- Chap. II.: The State of the Case Represented In Terms of Number, Weight, and Measure; and Thereby Made Capable of Demonstrations. ( Vizt )
- Chap. III.: The 6 First Mention'd Points Are Proved Out of the 20 Suppositions Or Assertions Next Before-going. ( Vizt )
- Chap. IV.: How to Enable the People of England and Ireland to Spend 5 Millions Worth of Commodities More Than Now: and How to Raise the Present Value of the Lands and Goods of Ireland From 2 to 3.
- Chap. V.: That the King's Revenue In England and In Ireland, Supposed to Be 2070 Thousand Pounds, Will Be Increased to Above ⅕ Part More (vizt) to 1 Above 414 Thousand Pounds; and Even to 450 Thousand Pounds: So As to Be In All 2520 Thousand Pounds.
- Chap. VI.
- Chap. VII.: How to Take Away All the Evils Arising From Differences of Births, Extractions, Languages, Manners, Customs, Religion, and Laws, and Pretence Whatsoever.
- Chap. VIII.: How the Names, Bounds, Titles, and Values, of Lands May Be Settled and Ascertained; With Remedy of the Miscarriages, Which Have Happened In the 35 Years Last Past In the Disposures of Them.
- Chap. IX.: A Repetition and Enlargement of What Has Been Here Said.
- An Appendix of Objections to This Essay, With Answers to the Same.
- Bibliography of the Printed Writings of Sir William Petty 1 .
- Supplement to the Bibliography of Petty's Works.
- Bibliography of the Natural and Political Observations.
By this Title we mean the several Points following. (vizt)
1. THat whereas there are in Ireland about 8 Roman Catholicks for one of all other Perswasions , So to order the People of both Nations and Religions, that there may be in England about 8 Non-Catholicks to one Roman Catholick, and 36 Times more Catholicks than at present: Whereas there are now about 280 others for one of them .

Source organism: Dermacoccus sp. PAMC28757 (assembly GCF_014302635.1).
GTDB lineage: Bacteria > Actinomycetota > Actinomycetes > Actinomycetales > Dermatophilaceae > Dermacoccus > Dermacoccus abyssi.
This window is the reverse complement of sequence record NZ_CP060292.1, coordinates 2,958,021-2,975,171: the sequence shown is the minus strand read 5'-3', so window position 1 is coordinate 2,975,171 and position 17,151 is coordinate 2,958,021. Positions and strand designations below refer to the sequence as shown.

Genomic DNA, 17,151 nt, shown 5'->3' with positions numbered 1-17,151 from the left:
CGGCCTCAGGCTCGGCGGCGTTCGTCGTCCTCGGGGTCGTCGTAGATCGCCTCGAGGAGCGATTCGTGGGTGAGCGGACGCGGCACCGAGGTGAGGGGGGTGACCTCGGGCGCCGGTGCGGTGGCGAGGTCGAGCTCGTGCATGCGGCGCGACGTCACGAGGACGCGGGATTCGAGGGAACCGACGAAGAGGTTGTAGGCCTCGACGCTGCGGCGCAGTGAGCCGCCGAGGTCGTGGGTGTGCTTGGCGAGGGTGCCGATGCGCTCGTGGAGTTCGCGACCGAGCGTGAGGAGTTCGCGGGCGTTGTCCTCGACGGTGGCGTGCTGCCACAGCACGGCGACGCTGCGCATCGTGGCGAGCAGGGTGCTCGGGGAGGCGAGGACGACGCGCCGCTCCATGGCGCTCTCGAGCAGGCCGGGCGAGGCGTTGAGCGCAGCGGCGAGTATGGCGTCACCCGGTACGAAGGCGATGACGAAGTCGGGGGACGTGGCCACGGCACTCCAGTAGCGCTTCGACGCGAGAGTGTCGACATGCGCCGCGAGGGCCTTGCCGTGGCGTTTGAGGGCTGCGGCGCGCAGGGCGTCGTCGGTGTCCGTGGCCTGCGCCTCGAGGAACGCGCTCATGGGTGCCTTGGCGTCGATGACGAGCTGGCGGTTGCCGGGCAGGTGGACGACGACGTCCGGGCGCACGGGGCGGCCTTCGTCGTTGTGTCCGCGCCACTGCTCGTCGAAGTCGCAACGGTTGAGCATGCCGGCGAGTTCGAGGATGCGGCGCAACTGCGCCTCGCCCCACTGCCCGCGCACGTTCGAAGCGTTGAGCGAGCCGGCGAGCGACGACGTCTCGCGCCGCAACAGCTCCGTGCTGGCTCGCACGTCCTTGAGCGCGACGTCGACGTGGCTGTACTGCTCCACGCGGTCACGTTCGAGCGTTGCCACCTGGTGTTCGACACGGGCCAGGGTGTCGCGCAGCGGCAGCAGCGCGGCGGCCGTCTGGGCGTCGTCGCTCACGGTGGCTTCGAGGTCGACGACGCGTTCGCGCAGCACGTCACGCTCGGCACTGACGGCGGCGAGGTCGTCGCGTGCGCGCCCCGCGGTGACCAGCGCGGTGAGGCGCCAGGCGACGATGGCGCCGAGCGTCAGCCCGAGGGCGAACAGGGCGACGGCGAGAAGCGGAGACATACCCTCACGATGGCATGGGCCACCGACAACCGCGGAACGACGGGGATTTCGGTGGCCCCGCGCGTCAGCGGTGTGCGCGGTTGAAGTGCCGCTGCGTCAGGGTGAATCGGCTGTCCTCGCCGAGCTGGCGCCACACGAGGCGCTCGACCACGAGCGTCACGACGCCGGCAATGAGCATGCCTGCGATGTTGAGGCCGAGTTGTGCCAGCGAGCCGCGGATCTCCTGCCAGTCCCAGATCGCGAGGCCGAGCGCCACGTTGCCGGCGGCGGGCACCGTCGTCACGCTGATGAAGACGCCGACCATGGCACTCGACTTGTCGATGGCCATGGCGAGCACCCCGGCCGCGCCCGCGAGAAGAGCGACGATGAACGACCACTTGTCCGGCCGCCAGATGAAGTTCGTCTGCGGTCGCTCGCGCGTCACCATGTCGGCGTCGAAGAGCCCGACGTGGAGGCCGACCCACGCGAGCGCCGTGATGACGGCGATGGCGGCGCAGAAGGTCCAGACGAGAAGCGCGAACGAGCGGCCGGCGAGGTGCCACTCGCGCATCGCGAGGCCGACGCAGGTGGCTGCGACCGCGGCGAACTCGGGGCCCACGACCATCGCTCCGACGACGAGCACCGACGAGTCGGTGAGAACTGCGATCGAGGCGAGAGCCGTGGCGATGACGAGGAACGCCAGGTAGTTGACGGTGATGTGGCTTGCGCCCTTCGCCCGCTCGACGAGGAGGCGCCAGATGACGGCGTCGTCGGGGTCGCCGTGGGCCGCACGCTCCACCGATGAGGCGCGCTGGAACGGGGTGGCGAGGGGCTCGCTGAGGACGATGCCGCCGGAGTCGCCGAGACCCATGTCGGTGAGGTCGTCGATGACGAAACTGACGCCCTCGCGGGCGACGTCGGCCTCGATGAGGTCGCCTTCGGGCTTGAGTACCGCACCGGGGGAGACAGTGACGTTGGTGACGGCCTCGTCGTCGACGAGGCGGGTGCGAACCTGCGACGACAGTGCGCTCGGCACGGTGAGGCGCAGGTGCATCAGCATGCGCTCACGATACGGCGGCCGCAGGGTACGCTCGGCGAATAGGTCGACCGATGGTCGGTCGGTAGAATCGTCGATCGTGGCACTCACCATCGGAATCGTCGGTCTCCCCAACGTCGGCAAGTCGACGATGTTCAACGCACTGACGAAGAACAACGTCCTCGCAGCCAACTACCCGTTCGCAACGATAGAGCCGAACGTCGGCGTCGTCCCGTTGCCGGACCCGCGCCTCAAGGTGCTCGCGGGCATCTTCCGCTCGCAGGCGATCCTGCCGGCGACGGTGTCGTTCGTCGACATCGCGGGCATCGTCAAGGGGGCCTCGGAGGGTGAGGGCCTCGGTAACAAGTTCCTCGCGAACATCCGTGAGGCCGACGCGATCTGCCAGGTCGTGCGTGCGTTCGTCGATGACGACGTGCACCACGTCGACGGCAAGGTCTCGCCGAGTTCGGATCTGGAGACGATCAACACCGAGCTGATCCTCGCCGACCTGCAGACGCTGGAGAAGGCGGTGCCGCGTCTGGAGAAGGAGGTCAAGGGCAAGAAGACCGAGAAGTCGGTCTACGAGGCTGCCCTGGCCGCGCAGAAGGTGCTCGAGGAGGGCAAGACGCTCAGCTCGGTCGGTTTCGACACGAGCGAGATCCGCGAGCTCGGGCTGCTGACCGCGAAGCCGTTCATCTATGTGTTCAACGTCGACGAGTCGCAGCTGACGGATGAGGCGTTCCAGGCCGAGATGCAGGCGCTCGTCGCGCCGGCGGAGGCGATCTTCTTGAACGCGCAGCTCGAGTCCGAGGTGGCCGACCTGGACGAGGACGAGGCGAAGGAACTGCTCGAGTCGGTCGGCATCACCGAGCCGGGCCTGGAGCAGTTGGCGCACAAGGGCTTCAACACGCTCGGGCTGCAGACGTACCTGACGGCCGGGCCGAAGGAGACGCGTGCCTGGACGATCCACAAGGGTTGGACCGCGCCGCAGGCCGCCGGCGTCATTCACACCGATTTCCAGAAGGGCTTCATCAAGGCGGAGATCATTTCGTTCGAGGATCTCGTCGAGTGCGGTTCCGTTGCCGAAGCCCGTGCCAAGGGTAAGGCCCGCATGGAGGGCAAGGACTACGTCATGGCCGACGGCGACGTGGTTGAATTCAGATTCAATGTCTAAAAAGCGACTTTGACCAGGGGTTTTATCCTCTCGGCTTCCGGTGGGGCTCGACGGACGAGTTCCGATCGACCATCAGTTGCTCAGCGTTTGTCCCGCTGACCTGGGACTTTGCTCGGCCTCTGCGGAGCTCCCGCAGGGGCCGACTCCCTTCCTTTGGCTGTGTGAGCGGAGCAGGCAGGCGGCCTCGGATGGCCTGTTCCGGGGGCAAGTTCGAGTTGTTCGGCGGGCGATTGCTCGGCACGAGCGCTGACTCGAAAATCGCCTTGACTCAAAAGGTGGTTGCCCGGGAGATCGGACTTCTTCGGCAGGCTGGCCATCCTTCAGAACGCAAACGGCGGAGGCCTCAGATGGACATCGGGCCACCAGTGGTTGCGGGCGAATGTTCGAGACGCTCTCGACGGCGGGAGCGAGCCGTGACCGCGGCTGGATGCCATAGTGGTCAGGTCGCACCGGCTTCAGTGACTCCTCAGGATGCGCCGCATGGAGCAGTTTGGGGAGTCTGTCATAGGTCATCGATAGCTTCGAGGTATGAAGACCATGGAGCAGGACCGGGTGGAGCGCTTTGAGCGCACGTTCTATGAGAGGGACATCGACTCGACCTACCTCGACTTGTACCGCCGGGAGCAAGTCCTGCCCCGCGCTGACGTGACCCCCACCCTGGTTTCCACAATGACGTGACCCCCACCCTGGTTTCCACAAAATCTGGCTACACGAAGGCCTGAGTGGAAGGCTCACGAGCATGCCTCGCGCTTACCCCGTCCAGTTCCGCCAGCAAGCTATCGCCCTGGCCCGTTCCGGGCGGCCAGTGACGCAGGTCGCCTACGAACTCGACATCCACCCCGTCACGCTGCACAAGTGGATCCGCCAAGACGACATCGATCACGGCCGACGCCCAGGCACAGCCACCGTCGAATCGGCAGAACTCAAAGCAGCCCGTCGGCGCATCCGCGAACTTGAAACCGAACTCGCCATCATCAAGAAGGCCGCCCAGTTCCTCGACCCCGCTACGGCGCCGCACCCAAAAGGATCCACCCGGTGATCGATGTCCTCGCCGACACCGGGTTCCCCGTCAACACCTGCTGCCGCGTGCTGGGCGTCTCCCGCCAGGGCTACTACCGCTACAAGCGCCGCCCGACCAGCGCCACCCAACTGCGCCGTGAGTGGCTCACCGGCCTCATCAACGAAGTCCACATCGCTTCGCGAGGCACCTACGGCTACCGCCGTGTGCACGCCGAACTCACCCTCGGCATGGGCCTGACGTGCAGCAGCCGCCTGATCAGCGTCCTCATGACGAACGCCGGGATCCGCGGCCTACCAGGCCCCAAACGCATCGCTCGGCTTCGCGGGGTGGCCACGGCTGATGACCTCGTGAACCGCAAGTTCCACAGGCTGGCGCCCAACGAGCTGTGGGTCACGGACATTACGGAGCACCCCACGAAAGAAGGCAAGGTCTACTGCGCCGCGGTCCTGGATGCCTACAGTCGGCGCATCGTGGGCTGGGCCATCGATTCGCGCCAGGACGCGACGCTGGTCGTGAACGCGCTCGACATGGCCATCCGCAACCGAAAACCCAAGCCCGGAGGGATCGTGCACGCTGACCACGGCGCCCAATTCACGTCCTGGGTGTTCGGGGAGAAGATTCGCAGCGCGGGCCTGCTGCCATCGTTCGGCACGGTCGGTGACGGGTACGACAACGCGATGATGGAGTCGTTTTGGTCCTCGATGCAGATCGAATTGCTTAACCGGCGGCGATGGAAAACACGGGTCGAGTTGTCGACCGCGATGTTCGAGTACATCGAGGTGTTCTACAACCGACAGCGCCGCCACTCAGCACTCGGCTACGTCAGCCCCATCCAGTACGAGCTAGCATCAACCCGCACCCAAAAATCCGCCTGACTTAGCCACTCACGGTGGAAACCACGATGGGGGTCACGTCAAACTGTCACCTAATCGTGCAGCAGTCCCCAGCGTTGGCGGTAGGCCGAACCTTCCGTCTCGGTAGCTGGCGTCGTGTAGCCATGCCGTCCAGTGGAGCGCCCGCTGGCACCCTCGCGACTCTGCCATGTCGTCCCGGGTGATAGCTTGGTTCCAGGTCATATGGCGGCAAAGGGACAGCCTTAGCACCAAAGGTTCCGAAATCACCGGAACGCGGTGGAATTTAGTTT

2. To enable the People of England and Ireland, to spend, in the several Comforts and Conveniencies of Life, 5 Millions-worth of Commodities per Ann. more than at present: The Value whereof is, at 20 Year's Purchase, One Hundred Millions, As also to raise the present Value of Ireland from 2 to 3.
3. To increase the King's present Revenue of both those Kingdoms, to about ⅕ more than at present, without Increasing any Burthen upon the Subjects: So as the said Revenue may be sufficient for all Ordinary and Extraordinary Occasions, both in Peace and Warr.
4. To increase the Church-Revenues and Emoluments about ¼ more than at present: and so as, besides the present Maintenance of the Legal Clergy, to afford competent Gratifications (if the King please) for such Churchmen and Divines of other Perswasions, as do promote the Peace and Piety of the People.
5. To cut up the Roots of those Evils in Ireland, which by Differences of Births, Extractions, Manners, Languages, Customs, and Religions, have continually wasted the Blood and Treasure of both Nations for above 500 Years; and have made Ireland, for the most Part, a Diminution and a Burthen, not an Advantage, to England.
6. To settle the Names, Bounds, Titles, and Value, of the Lands in Ireland; so as to coin the same into a currant Coin, better than that of Gold and Silver, for any Trade Domestic or Foreign.